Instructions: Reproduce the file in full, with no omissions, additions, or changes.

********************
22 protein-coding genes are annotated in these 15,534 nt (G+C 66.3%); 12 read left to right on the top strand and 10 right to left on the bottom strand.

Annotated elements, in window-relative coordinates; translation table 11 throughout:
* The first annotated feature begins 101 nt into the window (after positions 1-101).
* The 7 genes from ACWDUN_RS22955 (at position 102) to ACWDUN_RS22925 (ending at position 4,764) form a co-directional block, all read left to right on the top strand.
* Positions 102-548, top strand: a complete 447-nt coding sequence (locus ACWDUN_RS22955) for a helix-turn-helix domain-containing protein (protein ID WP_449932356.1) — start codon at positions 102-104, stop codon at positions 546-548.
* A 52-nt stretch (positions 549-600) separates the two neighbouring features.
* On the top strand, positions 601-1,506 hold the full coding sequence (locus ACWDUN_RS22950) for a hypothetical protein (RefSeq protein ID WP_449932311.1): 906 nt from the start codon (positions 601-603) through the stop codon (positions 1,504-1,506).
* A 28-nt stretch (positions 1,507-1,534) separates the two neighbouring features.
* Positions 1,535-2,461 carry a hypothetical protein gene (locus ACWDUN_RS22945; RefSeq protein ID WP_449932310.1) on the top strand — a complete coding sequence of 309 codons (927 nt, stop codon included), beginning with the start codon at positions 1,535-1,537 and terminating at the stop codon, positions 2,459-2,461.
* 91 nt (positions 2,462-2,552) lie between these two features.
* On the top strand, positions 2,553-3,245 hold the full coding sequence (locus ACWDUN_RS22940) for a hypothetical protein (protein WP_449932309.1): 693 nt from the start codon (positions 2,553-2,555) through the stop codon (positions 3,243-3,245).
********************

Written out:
22 protein-coding genes are annotated in these 15,534 nt (G+C 66.3%); 12 read left to right on the top strand and 10 right to left on the bottom strand.

Annotated elements, in window-relative coordinates; translation table 11 throughout:
* The first annotated feature begins 101 nt into the window (after positions 1-101).
* The 7 genes from ACWDUN_RS22955 (at position 102) to ACWDUN_RS22925 (ending at position 4,764) form a co-directional block, all read left to right on the top strand.
* Positions 102-548, top strand: a complete 447-nt coding sequence (locus ACWDUN_RS22955) for a helix-turn-helix domain-containing protein (protein ID WP_449932356.1) — start codon at positions 102-104, stop codon at positions 546-548.
* A 52-nt stretch (positions 549-600) separates the two neighbouring features.
* On the top strand, positions 601-1,506 hold the full coding sequence (locus ACWDUN_RS22950) for a hypothetical protein (RefSeq protein ID WP_449932311.1): 906 nt from the start codon (positions 601-603) through the stop codon (positions 1,504-1,506).
* A 28-nt stretch (positions 1,507-1,534) separates the two neighbouring features.
* Positions 1,535-2,461 carry a hypothetical protein gene (locus ACWDUN_RS22945; RefSeq protein ID WP_449932310.1) on the top strand — a complete coding sequence of 309 codons (927 nt, stop codon included), beginning with the start codon at positions 1,535-1,537 and terminating at the stop codon, positions 2,459-2,461.
* 91 nt (positions 2,462-2,552) lie between these two features.
* On the top strand, positions 2,553-3,245 hold the full coding sequence (locus ACWDUN_RS22940) for a hypothetical protein (protein WP_449932309.1): 693 nt from the start codon (positions 2,553-2,555) through the stop codon (positions 3,243-3,245).